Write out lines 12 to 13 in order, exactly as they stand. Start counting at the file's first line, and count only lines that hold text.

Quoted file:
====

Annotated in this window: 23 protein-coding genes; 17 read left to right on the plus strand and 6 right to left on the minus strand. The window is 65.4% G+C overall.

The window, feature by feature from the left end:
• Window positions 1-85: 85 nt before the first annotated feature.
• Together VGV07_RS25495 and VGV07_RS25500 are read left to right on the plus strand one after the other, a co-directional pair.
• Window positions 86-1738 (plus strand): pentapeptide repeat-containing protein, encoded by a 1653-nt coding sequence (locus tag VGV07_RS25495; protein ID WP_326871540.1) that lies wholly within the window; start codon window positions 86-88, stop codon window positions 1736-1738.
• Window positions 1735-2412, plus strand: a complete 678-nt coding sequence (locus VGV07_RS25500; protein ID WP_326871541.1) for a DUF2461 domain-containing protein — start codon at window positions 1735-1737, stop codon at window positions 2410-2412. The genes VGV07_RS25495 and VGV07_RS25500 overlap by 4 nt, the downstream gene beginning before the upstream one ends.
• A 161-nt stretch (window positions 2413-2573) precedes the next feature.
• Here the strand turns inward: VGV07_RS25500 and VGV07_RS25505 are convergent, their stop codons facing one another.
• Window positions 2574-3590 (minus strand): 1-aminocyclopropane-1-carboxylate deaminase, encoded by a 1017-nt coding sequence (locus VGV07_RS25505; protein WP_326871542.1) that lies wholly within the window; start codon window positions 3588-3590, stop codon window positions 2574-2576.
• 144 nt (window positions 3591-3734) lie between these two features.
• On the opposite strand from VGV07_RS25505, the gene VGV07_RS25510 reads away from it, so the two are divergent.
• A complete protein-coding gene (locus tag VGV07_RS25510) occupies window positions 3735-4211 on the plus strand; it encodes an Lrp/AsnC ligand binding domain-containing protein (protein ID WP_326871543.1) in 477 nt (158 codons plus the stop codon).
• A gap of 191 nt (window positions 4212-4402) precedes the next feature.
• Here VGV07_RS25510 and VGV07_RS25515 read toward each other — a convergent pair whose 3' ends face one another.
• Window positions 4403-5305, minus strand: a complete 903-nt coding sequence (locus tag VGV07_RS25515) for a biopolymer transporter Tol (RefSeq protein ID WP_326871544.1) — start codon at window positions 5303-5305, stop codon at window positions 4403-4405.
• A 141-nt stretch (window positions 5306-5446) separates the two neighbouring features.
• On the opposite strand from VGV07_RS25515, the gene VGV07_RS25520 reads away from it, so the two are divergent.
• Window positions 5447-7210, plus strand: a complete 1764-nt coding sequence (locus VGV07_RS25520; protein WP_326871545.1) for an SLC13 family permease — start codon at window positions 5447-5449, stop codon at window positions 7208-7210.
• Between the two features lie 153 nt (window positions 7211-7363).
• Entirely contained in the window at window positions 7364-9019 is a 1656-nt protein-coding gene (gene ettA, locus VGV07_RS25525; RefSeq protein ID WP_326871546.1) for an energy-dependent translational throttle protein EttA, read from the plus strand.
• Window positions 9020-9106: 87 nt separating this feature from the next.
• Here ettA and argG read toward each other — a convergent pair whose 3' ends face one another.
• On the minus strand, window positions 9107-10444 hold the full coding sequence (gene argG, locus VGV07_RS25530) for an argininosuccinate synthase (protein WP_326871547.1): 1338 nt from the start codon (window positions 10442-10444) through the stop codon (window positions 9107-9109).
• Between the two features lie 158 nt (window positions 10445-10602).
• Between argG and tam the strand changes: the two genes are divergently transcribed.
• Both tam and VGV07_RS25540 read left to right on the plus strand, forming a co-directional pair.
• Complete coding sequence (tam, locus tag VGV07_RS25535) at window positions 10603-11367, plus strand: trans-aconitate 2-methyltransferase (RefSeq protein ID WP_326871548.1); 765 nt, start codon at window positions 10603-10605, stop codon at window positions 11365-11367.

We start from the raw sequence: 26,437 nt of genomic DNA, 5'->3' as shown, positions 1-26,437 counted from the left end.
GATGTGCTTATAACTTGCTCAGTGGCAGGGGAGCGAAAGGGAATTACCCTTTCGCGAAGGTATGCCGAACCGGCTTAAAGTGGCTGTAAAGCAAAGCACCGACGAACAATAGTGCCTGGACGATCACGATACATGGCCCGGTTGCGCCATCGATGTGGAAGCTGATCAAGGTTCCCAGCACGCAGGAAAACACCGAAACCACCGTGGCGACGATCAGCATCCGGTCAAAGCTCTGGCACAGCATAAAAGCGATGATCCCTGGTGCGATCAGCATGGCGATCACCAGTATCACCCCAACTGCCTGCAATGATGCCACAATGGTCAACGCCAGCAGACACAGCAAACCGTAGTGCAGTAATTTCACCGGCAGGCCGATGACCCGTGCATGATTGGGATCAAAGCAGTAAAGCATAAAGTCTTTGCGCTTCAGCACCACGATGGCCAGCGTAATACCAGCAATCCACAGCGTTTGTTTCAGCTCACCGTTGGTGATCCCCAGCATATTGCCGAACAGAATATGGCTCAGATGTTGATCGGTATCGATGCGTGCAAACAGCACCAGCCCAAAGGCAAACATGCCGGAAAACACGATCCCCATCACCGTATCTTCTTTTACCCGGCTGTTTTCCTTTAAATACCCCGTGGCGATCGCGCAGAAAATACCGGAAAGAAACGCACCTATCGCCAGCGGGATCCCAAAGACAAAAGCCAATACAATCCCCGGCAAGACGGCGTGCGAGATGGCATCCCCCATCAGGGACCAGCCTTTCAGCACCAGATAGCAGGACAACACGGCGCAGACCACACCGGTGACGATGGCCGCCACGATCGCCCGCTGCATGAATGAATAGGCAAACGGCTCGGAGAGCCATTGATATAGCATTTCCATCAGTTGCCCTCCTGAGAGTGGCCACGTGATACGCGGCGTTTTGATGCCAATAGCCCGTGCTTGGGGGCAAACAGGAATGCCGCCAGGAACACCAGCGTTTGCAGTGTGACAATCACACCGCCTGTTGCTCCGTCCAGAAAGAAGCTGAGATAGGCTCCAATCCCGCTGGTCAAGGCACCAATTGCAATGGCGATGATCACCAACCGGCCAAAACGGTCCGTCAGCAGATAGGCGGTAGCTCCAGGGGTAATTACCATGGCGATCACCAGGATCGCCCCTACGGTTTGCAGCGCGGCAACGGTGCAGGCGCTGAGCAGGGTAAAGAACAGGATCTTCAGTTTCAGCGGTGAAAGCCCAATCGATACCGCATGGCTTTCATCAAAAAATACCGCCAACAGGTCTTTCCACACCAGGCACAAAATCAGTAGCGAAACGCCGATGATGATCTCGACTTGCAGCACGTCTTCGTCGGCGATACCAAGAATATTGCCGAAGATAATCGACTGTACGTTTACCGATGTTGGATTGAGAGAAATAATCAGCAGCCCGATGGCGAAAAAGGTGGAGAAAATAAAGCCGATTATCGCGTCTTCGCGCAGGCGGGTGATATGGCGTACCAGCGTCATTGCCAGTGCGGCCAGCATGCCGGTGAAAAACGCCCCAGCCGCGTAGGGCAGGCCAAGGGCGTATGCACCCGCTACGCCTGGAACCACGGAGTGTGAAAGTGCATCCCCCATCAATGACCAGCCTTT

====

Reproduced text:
• A complete protein-coding gene (locus tag VGV07_RS25510) occupies window positions 3735-4211 on the plus strand; it encodes an Lrp/AsnC ligand binding domain-containing protein (protein ID WP_326871543.1) in 477 nt (158 codons plus the stop codon).
• A gap of 191 nt (window positions 4212-4402) precedes the next feature.